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Role expectancies, race, and treatment outcome in rural mental health

https://arctichealth.org/en/permalink/ahliterature265510
Source
American Journal of Psychotherapy. 2014;68(3):339-354
Publication Type
Article
Date
2014
Author
Aubuchon-Endsley, NL
Callahan, JL
Scott, S
Source
American Journal of Psychotherapy. 2014;68(3):339-354
Date
2014
Language
English
Publication Type
Article
Keywords
Expectancies
Native American
Psychotherapy
Race
Treatment Outcome
Abstract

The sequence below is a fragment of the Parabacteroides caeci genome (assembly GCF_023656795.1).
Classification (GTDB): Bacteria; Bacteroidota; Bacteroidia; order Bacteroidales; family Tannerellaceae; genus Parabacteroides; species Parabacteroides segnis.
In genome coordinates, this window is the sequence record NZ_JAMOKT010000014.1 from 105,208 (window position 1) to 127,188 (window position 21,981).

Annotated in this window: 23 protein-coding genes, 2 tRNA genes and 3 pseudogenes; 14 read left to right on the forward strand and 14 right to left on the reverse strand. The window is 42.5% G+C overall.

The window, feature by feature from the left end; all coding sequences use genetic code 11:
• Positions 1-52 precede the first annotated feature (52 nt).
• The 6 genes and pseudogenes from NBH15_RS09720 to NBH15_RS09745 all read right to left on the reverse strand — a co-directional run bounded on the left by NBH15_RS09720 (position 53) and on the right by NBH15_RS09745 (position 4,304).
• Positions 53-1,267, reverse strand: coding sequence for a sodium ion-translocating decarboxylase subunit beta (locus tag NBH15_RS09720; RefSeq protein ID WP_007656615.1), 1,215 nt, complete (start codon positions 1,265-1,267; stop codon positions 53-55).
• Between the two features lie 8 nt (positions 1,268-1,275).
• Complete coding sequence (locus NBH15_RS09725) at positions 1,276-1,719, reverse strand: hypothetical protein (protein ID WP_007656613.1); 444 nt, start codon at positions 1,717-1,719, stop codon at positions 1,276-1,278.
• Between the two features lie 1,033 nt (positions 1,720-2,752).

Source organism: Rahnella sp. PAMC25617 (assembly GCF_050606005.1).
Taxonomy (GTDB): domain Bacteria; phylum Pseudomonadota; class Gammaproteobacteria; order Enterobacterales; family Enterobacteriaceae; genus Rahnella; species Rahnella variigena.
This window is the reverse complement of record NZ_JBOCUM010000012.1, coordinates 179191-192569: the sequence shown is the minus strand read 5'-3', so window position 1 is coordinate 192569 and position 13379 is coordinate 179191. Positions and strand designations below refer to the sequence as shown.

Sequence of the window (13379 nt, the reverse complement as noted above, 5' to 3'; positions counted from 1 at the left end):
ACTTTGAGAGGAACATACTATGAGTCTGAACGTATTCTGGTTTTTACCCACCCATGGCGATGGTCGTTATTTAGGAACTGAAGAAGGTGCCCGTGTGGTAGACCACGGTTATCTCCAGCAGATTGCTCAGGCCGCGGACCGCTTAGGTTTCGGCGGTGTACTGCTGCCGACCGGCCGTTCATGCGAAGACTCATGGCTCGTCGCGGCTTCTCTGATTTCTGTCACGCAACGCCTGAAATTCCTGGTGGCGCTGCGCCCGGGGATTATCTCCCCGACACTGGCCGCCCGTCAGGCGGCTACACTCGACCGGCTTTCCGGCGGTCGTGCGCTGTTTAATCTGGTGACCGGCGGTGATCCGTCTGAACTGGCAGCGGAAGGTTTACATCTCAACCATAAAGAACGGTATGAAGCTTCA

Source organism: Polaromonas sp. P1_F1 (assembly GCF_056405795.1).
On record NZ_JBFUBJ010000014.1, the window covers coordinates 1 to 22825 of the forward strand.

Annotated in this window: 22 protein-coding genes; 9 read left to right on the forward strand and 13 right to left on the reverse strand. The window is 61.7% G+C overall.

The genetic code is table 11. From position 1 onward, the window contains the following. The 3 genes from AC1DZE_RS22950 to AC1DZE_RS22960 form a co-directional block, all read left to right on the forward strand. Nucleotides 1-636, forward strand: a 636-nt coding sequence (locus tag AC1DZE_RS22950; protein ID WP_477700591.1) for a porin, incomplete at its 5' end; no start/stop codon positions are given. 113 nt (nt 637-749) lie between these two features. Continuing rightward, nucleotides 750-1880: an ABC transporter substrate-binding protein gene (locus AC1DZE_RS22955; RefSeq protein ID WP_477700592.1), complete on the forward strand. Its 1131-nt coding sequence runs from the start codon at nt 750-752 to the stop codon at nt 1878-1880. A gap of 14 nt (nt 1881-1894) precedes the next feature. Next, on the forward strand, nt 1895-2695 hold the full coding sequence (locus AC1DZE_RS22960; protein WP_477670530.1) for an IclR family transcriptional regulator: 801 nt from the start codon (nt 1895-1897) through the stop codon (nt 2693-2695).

This study is the first report examining the relationship between pretreatment expectancy and treatment outcome in Osage Native Americans receiving mental health services. Results reveal that in Native American participants, high expectations for advice and approval in therapy may lead to poor treatment outcomes. Conversely, low expectancies may be risk factors for poor outcomes among White American individuals. Therefore, practitioners should consider client race during assessment and appropriately address problematic pretreatment expectancies to prevent poor treatment outcome. Given the differences in direction of effects between races, it may be best to increase advice and approval of therapeutic roles when working with Native American clients; whereas, it may be best to increase pretreatment expectancies with White American clients. Results are particularly notable given that Native American clients are pervasively under-researched and under-served.
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